Managing one’s life—financial and otherwise—during the Trump presidency may prove to be challenging indeed. My view remains that the best defense against generalized chaos is a life (both internal and external) that is well-ordered and predictable, from the condition of one’s home to the ability to organize one’s day and the regular practice of some kind of meditation (religious in nature or not.) In short, I expect that Type A and OCD personalities (like me) will finally have our day of redemption, although there will be the inevitable realities that intrude upon the best -laid plans of even us hyper-organized neat freaks. (Like a trade war with China and a real war with North Korea, among other possible unpleasantries...)

And for those of us who follow the banking industry, the next few years are likely to be chaotic indeed. We have just spent the years since the Financial Crisis adjusting to a whole new set of rules and behaviors for the banking industry—thanks to the much-reviled Dodd-Frank Act—and it looks like we will spend the next few learning which of those rules no longer apply and which banking behaviors are acceptable once again. And of course none of these modifications to Dodd-Frank (or its outright repeal) will happen without a pitched partisan battle during which the sins of the banking industry (both real and alleged) will be rehashed for the American public. There will be much vilification on both sides of the political aisle and dire predictions of systemic instability (and yet another imminent financial meltdown) if the regulatory burden on banks is lightened.

Whatever. Like much of Wall Street and the investing public, I have become immune to the political wars and bank managements are largely accustomed to being used as political footballs, and life in the banking industry will go on. As my sources have emphasized, banking regulation does not require an actual change through legislation to be “lightened” by the enforcement agencies—that can be brought about simply by the change in political reality—and it is realistic to expect that draconian enforcement actions have left us for a while. In the meantime, banks will have to continue their emphasis on cyber-security and on fending off the efforts of those criminal and terrorist elements that constantly try to use the American financial system to their own ends.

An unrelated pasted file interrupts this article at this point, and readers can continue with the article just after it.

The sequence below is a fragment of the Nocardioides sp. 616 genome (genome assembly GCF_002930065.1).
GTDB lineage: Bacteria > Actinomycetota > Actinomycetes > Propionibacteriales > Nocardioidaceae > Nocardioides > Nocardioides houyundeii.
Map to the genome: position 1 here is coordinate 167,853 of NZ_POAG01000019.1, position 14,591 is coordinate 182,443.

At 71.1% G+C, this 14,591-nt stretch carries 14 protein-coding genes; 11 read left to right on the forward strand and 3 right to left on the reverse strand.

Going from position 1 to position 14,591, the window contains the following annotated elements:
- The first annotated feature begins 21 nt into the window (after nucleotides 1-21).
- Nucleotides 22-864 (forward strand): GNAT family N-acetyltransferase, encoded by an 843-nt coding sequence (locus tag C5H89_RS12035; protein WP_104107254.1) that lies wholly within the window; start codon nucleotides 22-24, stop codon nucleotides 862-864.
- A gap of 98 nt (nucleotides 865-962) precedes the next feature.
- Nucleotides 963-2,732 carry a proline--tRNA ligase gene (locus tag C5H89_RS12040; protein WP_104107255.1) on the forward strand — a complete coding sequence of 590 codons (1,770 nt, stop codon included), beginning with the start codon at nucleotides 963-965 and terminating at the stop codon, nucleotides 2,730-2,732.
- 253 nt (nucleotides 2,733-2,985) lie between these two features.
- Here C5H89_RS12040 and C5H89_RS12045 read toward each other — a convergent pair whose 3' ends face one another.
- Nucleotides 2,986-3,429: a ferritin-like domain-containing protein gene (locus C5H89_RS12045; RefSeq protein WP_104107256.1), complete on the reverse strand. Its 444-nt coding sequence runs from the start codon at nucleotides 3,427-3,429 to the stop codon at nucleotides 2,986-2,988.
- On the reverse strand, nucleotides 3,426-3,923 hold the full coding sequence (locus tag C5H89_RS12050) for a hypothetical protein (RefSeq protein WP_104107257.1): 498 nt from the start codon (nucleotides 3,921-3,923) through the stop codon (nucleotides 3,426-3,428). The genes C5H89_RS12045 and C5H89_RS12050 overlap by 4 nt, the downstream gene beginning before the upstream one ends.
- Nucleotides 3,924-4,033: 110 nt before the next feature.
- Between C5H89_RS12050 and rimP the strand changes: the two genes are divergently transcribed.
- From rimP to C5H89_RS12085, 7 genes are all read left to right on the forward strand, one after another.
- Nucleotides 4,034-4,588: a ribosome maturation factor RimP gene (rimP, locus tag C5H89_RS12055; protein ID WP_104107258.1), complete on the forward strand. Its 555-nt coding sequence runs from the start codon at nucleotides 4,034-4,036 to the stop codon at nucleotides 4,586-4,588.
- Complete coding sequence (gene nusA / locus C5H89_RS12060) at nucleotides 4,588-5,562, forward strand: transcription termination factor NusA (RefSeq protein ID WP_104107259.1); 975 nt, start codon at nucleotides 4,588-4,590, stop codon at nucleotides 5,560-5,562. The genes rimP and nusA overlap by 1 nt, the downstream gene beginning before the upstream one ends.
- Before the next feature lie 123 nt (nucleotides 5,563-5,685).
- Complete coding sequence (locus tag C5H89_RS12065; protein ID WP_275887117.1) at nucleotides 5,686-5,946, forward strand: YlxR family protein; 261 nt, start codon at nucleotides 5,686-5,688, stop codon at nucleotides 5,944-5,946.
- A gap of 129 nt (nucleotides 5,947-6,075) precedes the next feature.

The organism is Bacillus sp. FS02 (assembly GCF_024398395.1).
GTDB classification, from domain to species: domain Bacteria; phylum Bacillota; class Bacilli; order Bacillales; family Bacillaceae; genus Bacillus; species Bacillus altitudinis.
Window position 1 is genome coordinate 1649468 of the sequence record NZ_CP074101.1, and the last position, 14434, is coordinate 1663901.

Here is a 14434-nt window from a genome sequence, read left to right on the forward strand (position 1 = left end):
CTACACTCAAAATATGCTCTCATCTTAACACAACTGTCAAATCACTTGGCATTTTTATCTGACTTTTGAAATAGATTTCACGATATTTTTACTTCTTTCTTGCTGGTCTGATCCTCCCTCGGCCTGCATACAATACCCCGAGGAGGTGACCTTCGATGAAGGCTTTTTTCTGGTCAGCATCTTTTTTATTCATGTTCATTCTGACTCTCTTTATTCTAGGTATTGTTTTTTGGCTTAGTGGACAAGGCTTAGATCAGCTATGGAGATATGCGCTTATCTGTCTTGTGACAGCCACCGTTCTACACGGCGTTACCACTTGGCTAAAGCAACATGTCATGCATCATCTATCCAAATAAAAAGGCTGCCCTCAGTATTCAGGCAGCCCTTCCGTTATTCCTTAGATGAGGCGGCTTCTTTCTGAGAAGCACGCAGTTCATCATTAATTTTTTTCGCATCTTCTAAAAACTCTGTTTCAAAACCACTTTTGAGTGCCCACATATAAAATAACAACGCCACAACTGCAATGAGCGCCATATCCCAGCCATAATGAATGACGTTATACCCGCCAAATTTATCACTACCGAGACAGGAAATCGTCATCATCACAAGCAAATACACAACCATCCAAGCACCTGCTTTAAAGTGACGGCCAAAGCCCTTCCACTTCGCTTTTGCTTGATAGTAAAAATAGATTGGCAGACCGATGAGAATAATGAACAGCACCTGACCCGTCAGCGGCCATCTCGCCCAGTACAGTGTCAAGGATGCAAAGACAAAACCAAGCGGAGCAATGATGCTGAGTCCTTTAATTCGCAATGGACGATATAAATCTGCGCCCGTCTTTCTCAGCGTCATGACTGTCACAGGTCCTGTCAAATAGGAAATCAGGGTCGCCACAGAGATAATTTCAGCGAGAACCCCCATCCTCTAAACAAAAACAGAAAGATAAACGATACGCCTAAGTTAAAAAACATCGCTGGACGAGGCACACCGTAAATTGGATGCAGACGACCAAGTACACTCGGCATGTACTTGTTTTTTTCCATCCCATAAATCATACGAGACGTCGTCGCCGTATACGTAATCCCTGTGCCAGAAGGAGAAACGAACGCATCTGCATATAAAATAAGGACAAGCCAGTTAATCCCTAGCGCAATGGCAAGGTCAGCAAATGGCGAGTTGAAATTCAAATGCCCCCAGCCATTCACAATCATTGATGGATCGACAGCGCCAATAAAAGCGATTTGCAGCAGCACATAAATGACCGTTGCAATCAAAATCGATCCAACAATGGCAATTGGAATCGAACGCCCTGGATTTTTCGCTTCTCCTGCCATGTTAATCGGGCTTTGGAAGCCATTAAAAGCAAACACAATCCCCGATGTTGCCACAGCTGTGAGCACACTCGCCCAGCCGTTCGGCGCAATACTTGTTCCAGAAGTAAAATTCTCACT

Finally, not even The Donald can change the biggest reality impacting the American banking industry right now, and that is the massive shift in American demographics that is ongoing and is gathering momentum. The passing of the baton from the Baby Boomers to The Millennials (and the generations beyond that) will continue to mandate a change in the way that banks distribute their products and will make ongoing (for as far as the eye can see) the migration from branches to digital platforms. Block-chain, the cloud, etc., will go from being arcane computer jargon to mechanisms of financial transfers, and the banking industry will continue the inexorable shrinkage of its physical footprint—and of its employee base—as these trends progress in coming years. We are not going back to some nostalgic day of passbooks and toasters in the banking industry, and those of us who are older must embrace these new realities and learn new things.

My final thought on the new American reality is this. We—all of us, left and right—have characterized America as a participatory democracy, although the truth is that few actually bother to participate. It is clearly time for that dreadful condition of passivity to change. I suggest that we all put the phone numbers of our Congressional delegation on speed dial, that we write down their addresses, and that we make our voices known early and often through a variety of points of contact. If we don’t do that, then—in the memorable words of the comic strip “Pogo”— then we really have met the enemy, and he is us, and we have only ourselves to blame.